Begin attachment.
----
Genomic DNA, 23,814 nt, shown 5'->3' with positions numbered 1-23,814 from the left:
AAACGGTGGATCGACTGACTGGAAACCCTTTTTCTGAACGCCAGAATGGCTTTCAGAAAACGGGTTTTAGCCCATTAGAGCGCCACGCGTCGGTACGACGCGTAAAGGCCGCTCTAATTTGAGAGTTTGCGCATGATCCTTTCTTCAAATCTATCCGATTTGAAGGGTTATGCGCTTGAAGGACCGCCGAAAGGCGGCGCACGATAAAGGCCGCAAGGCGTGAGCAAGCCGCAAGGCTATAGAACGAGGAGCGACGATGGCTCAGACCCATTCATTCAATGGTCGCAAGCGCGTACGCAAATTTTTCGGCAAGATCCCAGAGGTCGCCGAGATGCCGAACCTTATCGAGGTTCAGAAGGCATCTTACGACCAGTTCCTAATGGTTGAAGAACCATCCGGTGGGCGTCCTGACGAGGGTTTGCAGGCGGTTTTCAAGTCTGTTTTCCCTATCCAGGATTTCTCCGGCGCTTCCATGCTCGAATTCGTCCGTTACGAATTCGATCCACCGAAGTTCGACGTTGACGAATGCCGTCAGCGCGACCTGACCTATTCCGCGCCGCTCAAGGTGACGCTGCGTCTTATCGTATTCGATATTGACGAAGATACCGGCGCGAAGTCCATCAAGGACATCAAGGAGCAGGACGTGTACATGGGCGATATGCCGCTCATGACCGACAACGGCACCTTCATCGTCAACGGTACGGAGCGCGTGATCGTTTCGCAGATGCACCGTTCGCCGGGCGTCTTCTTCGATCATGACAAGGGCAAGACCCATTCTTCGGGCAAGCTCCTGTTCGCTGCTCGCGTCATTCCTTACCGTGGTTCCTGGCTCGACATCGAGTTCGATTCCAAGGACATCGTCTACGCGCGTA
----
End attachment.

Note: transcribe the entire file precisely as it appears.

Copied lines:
Genomic DNA, 23,814 nt, shown 5'->3' with positions numbered 1-23,814 from the left:
AAACGGTGGATCGACTGACTGGAAACCCTTTTTCTGAACGCCAGAATGGCTTTCAGAAAACGGGTTTTAGCCCATTAGAGCGCCACGCGTCGGTACGACGCGTAAAGGCCGCTCTAATTTGAGAGTTTGCGCATGATCCTTTCTTCAAATCTATCCGATTTGAAGGGTTATGCGCTTGAAGGACCGCCGAAAGGCGGCGCACGATAAAGGCCGCAAGGCGTGAGCAAGCCGCAAGGCTATAGAACGAGGAGCGACGATGGCTCAGACCCATTCATTCAATGGTCGCAAGCGCGTACGCAAATTTTTCGGCAAGATCCCAGAGGTCGCCGAGATGCCGAACCTTATCGAGGTTCAGAAGGCATCTTACGACCAGTTCCTAATGGTTGAAGAACCATCCGGTGGGCGTCCTGACGAGGGTTTGCAGGCGGTTTTCAAGTCTGTTTTCCCTATCCAGGATTTCTCCGGCGCTTCCATGCTCGAATTCGTCCGTTACGAATTCGATCCACCGAAGTTCGACGTTGACGAATGCCGTCAGCGCGACCTGACCTATTCCGCGCCGCTCAAGGTGACGCTGCGTCTTATCGTATTCGATATTGACGAAGATACCGGCGCGAAGTCCATCAAGGACATCAAGGAGCAGGACGTGTACATGGGCGATATGCCGCTCATGACCGACAACGGCACCTTCATCGTCAACGGTACGGAGCGCGTGATCGTTTCGCAGATGCACCGTTCGCCGGGCGTCTTCTTCGATCATGACAAGGGCAAGACCCATTCTTCGGGCAAGCTCCTGTTCGCTGCTCGCGTCATTCCTTACCGTGGTTCCTGGCTCGACATCGAGTTCGATTCCAAGGACATCGTCTACGCGCGTA